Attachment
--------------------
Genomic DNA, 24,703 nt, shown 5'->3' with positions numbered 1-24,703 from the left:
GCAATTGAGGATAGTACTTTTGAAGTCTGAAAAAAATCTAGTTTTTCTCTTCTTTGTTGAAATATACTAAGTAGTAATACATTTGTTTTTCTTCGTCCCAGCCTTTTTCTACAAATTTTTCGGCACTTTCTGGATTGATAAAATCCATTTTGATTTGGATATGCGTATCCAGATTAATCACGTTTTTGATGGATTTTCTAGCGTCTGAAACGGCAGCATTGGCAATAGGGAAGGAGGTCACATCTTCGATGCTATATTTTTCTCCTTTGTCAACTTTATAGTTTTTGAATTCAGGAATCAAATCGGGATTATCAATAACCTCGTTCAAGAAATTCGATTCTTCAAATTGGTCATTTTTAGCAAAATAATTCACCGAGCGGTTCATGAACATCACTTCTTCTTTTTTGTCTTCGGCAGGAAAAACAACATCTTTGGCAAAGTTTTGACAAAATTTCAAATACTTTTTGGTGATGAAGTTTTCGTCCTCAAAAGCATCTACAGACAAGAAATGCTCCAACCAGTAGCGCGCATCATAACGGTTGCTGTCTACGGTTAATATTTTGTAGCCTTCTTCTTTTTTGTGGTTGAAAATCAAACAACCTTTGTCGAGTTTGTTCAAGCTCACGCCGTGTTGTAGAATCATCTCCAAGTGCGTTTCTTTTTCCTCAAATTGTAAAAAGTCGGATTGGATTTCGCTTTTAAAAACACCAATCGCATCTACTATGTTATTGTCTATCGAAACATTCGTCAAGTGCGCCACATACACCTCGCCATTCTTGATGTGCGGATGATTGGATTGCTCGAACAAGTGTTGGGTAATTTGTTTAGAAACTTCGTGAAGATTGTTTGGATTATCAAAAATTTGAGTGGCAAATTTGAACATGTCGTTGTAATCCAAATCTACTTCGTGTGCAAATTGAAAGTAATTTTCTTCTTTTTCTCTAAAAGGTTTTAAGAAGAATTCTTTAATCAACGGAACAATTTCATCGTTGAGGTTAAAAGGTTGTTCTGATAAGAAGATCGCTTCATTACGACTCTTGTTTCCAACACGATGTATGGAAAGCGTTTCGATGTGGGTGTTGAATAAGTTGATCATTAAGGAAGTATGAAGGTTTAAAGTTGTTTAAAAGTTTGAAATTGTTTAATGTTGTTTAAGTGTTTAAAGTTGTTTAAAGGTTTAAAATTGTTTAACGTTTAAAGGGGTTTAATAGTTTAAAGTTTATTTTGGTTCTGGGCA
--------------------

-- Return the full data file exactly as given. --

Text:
Genomic DNA, 24,703 nt, shown 5'->3' with positions numbered 1-24,703 from the left:
GCAATTGAGGATAGTACTTTTGAAGTCTGAAAAAAATCTAGTTTTTCTCTTCTTTGTTGAAATATACTAAGTAGTAATACATTTGTTTTTCTTCGTCCCAGCCTTTTTCTACAAATTTTTCGGCACTTTCTGGATTGATAAAATCCATTTTGATTTGGATATGCGTATCCAGATTAATCACGTTTTTGATGGATTTTCTAGCGTCTGAAACGGCAGCATTGGCAATAGGGAAGGAGGTCACATCTTCGATGCTATATTTTTCTCCTTTGTCAACTTTATAGTTTTTGAATTCAGGAATCAAATCGGGATTATCAATAACCTCGTTCAAGAAATTCGATTCTTCAAATTGGTCATTTTTAGCAAAATAATTCACCGAGCGGTTCATGAACATCACTTCTTCTTTTTTGTCTTCGGCAGGAAAAACAACATCTTTGGCAAAGTTTTGACAAAATTTCAAATACTTTTTGGTGATGAAGTTTTCGTCCTCAAAAGCATCTACAGACAAGAAATGCTCCAACCAGTAGCGCGCATCATAACGGTTGCTGTCTACGGTTAATATTTTGTAGCCTTCTTCTTTTTTGTGGTTGAAAATCAAACAACCTTTGTCGAGTTTGTTCAAGCTCACGCCGTGTTGTAGAATCATCTCCAAGTGCGTTTCTTTTTCCTCAAATTGTAAAAAGTCGGATTGGATTTCGCTTTTAAAAACACCAATCGCATCTACTATGTTATTGTCTATCGAAACATTCGTCAAGTGCGCCACATACACCTCGCCATTCTTGATGTGCGGATGATTGGATTGCTCGAACAAGTGTTGGGTAATTTGTTTAGAAACTTCGTGAAGATTGTTTGGATTATCAAAAATTTGAGTGGCAAATTTGAACATGTCGTTGTAATCCAAATCTACTTCGTGTGCAAATTGAAAGTAATTTTCTTCTTTTTCTCTAAAAGGTTTTAAGAAGAATTCTTTAATCAACGGAACAATTTCATCGTTGAGGTTAAAAGGTTGTTCTGATAAGAAGATCGCTTCATTACGACTCTTGTTTCCAACACGATGTATGGAAAGCGTTTCGATGTGGGTGTTGAATAAGTTGATCATTAAGGAAGTATGAAGGTTTAAAGTTGTTTAAAAGTTTGAAATTGTTTAATGTTGTTTAAGTGTTTAAAGTTGTTTAAAGGTTTAAAATTGTTTAACGTTTAAAGGGGTTTAATAGTTTAAAGTTTATTTTGGTTCTGGGCA